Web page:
Because that would create full scale registration of all firearms tied to the purchaser as the NICs checks are done at purchase.
 
Thanks Deanf...that's what I was missing. And to the many others; I'm not naive, but if we're going to pretend that the NICS checks data isn't kept, we might as well pretend that the serial #'s and gun makes aren't either :)
 
Deanf..... I don't know where you heard that particular bit of malarkey, but it's absolutely untrue.
Dealers are required to enter the description of the firearm and its' serial number in their bound book, but there is no federal statute that requires the dealer to report the description of incoming firearms to ANYBODY. Not to local police. Not to state police. Not to federal agencies. Not to ANYBODY.
I currently work at a gun store, and have my own FFL as well. If what you say is true, I'd know about it, and would be complying with it. But it ain't so.
 
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What am I missing, other than the paranoia over whether the records would truly be deleted or not?

Indeed there is much to be said for gun registration. Nevertheless, all other gun owners I've met in the past fifty or so years have been adamantly opposed to it. It's refreshing to encounter someone who isn't.

Paranoia is unreasonable, irrational, delusional, or unfounded thinking. It's a fun word to throw at other people when they know more than you do, understand more, and have much more experience.

Prudence, such as is involved in buttoning your back pocket to make it harder for someone to remove your wallet, isn't evidence of an unreasonable fear.

Owning and carrying guns for self-defense also isn't a sign of paranoia even though that's the belief of many people who don't do it. It's also a core belief of a suprisingly large number of people who do, including numbers of people in this forum. For them it seems to be a kind of role playing game that they turn on or off as the mood strikes. They blur fantasy with reality and create a kind of corned beef hash.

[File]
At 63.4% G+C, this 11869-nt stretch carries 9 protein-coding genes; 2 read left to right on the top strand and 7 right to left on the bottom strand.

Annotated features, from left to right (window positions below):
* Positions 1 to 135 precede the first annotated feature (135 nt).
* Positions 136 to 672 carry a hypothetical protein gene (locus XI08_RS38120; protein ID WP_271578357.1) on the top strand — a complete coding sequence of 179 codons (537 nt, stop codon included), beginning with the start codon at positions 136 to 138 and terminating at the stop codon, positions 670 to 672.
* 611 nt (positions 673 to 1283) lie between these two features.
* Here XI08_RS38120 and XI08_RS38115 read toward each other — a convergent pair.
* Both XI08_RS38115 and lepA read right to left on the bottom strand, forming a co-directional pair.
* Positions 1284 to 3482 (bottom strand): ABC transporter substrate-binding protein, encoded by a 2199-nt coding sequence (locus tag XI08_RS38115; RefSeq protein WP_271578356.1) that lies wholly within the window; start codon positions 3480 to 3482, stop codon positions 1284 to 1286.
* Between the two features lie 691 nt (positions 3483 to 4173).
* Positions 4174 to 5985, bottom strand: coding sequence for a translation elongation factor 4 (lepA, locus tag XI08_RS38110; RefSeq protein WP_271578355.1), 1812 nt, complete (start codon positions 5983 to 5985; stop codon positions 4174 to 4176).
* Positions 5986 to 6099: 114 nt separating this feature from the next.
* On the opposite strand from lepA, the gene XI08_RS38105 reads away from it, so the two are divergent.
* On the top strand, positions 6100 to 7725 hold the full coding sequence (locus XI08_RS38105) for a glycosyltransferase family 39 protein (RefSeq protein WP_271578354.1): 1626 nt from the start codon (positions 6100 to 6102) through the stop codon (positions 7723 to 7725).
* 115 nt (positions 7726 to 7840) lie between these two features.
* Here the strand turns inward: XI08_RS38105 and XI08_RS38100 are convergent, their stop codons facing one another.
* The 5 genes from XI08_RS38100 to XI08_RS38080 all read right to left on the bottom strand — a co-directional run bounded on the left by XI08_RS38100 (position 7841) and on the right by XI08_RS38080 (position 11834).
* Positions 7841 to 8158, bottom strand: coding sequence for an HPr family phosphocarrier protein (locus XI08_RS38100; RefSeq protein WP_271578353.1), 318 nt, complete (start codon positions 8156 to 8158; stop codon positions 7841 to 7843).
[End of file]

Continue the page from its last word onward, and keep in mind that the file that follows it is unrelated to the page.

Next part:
Installing a burglar alarm system isn't evidence of paranoia either, and neither is a recognition that what you want is what sensible gun owners--and even rational people who don't own guns--shouldn't want and don't want.
 
Watching You

Paranoia?

Here's a little thought experiment.

Imagine, just for a moment, that your government has been taken over by people who want to impose what would be called in today's society "slavery" conditions. Imagine that these people do not have your interests at heart. Imagine that these people are all about control and obedience. You will conduct your life according to their planning and permission. You will eat as they say. You will work as they say. You will marry whom they say. You will raise your children as they say. You will not engage in any activity they have not endorsed.

Now consider how much information about you, personally, that you would wish these people to have on the day they took over the government.

If you are utterly convinced that no one will ever corrupt or pervert or seize our government and turn its systems to their own designs, then you should be completely comfortable with any information requested or demanded by the government. After all, whoever is in charge in the future will be as benign as those who are in charge today, right?

If, on the other hand, you are not convinced, then perhaps it is well to push back on this issue.

Remember California. They registered certain firearms, promising that it would never be used for confiscation. Imagine the shock when thousands of law-abiding citizens learned that they had a matter of days to turn in their REGISTERED firearms or be arrested as felons.

So, if some gentle person is trying to persuade you that registration is "for the good of all" you might point them to that "inconvenient truth."

Sadly, the Alamo isn't in California, so no one remembers this particular insult and indignity that was visited upon the citizens.

And it sounds really stupid to yell, "Remember The California Lies!"

'Cuz, after all, which lie would you remember? There are just so many of them.
 
It's not just the California lies that we need to remember. The New York City Police did the same sort of thing about ten years ago. The NYPD required all owners of semi-automatic rifles who lived in the city to register their guns with the NYPD. Less than two years later, they notified all owners of those rifles that they would have to turn them in to the NYPD or remove them from the limits of NYC.

Janet Reno is quoted as saying, "Registration is just a step. Waiting periods is just a step. Elimination of private firearms is the goal."